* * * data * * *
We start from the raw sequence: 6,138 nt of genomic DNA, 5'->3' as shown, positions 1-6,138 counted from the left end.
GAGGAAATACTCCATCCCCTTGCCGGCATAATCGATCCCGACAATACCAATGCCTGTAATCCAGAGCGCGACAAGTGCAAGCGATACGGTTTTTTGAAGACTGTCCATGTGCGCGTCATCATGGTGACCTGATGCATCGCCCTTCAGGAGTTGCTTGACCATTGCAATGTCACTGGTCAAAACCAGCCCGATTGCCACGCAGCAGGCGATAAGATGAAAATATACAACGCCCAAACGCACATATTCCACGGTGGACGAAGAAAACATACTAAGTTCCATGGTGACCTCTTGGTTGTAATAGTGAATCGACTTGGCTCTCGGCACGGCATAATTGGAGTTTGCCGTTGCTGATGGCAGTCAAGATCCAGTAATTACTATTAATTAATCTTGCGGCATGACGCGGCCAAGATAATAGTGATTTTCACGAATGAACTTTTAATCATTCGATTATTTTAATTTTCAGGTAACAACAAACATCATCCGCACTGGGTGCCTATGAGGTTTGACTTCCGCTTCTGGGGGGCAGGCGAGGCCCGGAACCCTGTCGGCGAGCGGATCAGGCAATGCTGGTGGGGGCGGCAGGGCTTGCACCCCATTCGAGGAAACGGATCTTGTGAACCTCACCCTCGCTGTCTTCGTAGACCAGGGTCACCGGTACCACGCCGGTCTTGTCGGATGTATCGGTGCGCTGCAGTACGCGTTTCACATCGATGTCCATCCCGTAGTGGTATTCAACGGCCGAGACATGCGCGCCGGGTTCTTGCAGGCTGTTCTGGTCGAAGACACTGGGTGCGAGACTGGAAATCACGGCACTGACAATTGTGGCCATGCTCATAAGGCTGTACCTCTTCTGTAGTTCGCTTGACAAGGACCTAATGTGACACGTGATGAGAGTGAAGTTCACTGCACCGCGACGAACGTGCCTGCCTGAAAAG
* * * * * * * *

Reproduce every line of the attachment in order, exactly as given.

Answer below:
We start from the raw sequence: 6,138 nt of genomic DNA, 5'->3' as shown, positions 1-6,138 counted from the left end.
GAGGAAATACTCCATCCCCTTGCCGGCATAATCGATCCCGACAATACCAATGCCTGTAATCCAGAGCGCGACAAGTGCAAGCGATACGGTTTTTTGAAGACTGTCCATGTGCGCGTCATCATGGTGACCTGATGCATCGCCCTTCAGGAGTTGCTTGACCATTGCAATGTCACTGGTCAAAACCAGCCCGATTGCCACGCAGCAGGCGATAAGATGAAAATATACAACGCCCAAACGCACATATTCCACGGTGGACGAAGAAAACATACTAAGTTCCATGGTGACCTCTTGGTTGTAATAGTGAATCGACTTGGCTCTCGGCACGGCATAATTGGAGTTTGCCGTTGCTGATGGCAGTCAAGATCCAGTAATTACTATTAATTAATCTTGCGGCATGACGCGGCCAAGATAATAGTGATTTTCACGAATGAACTTTTAATCATTCGATTATTTTAATTTTCAGGTAACAACAAACATCATCCGCACTGGGTGCCTATGAGGTTTGACTTCCGCTTCTGGGGGGCAGGCGAGGCCCGGAACCCTGTCGGCGAGCGGATCAGGCAATGCTGGTGGGGGCGGCAGGGCTTGCACCCCATTCGAGGAAACGGATCTTGTGAACCTCACCCTCGCTGTCTTCGTAGACCAGGGTCACCGGTACCACGCCGGTCTTGTCGGATGTATCGGTGCGCTGCAGTACGCGTTTCACATCGATGTCCATCCCGTAGTGGTATTCAACGGCCGAGACATGCGCGCCGGGTTCTTGCAGGCTGTTCTGGTCGAAGACACTGGGTGCGAGACTGGAAATCACGGCACTGACAATTGTGGCCATGCTCATAAGGCTGTACCTCTTCTGTAGTTCGCTTGACAAGGACCTAATGTGACACGTGATGAGAGTGAAGTTCACTGCACCGCGACGAACGTGCCTGCCTGAAAAG